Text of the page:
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Could JK Rowling’s transphobia end the “Fantastic Beasts” franchise?

J.K. Rowling
J.K. RowlingPhoto: Shutterstock

A week after the world premiere of the third Fantastic Beasts film, Fantastic Beasts: The Secrets of Dumbledore, and there’s already talk that this is the last edition of what was supposed to be a five-movie series.

And J.K. Rowling’s statements about transgender people – that trans women are a danger to cis women and that trans men aren’t capable of knowing their own identities – may be one of the key reasons that Warner Bros. hasn’t even started working on a script for the fourth installment in the series.

Related: JK Rowling mocked police officers showing LGBTQ solidarity after brutal hate crime

Fantastic Beasts and Where to Find Them was a 2016 prequel to the enormously popular Harry Potter series, based on Rowling’s 2001 book by the same name. It has been followed by two sequels, the second of which will be released on April 15, 2022 in the U.S.

The original billion dollar deal between Rowling and Warner Bros., as she announced it in 2016, was to make five films based on the material in her book, but Variety is reporting that multiple scandals and waning revenues have derailed the project.

The first source of scandal is actor Ezra Miller, who plays Credence Barebone in the movies. They were arrested two weeks ago at a Hawaii bar where they allegedly shouted obscenities, attacked a man playing darts, and grabbed a mic from a woman singing karaoke because they didn’t like her choice of Lady Gaga song.

And in April 2020, a time when a large part of the world was in lockdown, video surfaced of Miller that appeared to show them choking a woman at a bar in Iceland. It is not clear if it was a joke, but they threw the woman to the ground and the person recording them said, “Woah, bro. Bro,” and stopped filming.

The second source of scandal is Rowling herself. In 2016, she was still known mainly as the author of one of the most beloved series of books in the world. While there was some evidence that she did not like the existence of transgender people, it wasn’t until late 2019 that she ended all doubt and tweeted support for an anti-transgender activist.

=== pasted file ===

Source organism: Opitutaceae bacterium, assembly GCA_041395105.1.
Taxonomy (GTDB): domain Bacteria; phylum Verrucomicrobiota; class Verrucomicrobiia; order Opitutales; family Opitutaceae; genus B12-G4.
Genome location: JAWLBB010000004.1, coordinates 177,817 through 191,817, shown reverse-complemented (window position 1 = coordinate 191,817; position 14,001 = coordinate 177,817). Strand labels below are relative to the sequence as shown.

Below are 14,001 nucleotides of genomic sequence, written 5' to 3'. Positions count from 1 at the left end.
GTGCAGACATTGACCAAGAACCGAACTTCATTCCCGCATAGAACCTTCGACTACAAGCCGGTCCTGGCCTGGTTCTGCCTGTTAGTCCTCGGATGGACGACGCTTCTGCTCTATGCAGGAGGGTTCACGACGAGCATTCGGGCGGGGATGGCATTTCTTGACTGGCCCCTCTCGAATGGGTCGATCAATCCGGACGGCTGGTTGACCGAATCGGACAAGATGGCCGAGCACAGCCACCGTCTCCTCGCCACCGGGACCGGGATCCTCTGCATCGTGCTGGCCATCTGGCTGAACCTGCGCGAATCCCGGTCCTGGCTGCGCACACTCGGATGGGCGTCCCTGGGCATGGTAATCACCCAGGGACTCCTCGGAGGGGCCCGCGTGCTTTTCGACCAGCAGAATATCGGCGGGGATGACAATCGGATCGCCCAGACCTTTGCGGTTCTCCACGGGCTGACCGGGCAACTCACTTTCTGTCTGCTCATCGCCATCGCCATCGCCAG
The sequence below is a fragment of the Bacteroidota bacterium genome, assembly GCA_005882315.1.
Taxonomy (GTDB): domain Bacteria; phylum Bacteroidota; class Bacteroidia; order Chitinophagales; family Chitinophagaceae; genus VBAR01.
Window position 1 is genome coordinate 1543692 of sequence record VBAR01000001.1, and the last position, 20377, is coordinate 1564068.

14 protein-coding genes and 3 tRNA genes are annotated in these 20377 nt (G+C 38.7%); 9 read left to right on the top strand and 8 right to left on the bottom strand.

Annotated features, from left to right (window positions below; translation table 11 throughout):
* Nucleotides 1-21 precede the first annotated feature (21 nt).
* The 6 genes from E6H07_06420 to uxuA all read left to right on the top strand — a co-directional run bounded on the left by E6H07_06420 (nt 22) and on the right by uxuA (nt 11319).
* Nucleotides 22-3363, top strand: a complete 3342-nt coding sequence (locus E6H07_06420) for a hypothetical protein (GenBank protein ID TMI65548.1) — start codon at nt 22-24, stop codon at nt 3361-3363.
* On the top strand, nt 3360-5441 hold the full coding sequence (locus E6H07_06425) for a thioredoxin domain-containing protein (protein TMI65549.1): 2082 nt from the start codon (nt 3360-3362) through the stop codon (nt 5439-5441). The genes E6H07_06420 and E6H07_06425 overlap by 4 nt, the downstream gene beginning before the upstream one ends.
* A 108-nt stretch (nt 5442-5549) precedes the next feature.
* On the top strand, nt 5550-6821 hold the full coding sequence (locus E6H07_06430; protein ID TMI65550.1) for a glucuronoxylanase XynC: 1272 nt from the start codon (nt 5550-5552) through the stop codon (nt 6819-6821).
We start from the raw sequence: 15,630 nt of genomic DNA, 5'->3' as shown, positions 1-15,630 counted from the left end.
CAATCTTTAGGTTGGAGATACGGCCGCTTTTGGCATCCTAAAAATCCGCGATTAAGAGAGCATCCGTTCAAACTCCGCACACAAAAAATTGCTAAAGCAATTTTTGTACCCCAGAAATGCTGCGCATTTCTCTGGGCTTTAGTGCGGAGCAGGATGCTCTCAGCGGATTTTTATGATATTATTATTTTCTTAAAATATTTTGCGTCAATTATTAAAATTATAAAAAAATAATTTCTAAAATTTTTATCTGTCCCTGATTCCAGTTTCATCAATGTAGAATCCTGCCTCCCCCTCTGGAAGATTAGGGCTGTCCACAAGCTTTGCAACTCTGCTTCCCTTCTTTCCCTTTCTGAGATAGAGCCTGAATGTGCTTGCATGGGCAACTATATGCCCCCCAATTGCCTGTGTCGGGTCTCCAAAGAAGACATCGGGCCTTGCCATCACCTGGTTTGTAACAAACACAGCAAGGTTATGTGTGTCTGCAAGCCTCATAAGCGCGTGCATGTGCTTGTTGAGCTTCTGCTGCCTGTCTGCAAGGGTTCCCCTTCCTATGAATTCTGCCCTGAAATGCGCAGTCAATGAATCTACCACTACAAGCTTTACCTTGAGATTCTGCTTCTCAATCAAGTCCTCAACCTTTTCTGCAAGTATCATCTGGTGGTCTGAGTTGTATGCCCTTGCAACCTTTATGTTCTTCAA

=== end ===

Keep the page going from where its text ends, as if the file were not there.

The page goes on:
Since then, she hasn’t stopped attacking transgender people, writing long essays denigrating them, repeating baseless conspiracy theories about kids being coerced into transitioning, and promoting transphobic merchandise vendors on social media.

And the backlash has made Rowling camera-shy. Variety notes that, while she appeared at the world premiere for The Secrets of Dumbledore, she refused to talk to journalists or take pictures on the red carpet with the cast. She hasn’t been talking to the media or even posting much on social media – it doesn’t appear that she has mentioned the global premiere of the film to her 14 million Twitter followers, despite repeatedly posting about a lunch with anti-transgender activists – which contrasts with how she helped promote previous films based on her books.

Eddie Redmayne and the other stars of the Fantastic Beasts movies have also been avoiding the press. They know that reporters will ask about her hateful statements, and they may be worried about either offending Rowling or their more equality-minded fans.

Warner Bros. itself has not denounced Rowling, nor has it supported her beliefs publicly.

Add in the facts that the first Fantastic Beasts sequel brought in 20% less revenue at global box offices than the original film did, that The Secrets of Dumbledore is already getting middling reviews, and that the pandemic has reduced cinema revenues around the world, and Warner Bros. might be in the process of deciding whether it’s worth continuing the series.

The Harry Potter franchise is, along with DC comics, supposed to be one of Warner Bros. flagship franchises. And some in the film industry are saying that Harry Potter-free Harry Potter movies might just not be what audiences want.

“The only way to put Harry Potter back on the map is to go back to the original characters,” said Jeff Bock, an analyst for Exhibitor Relations. “That’s where the money is at the box office.”

“This is supposed to be a crown jewel, and it’s not behaving like one.”

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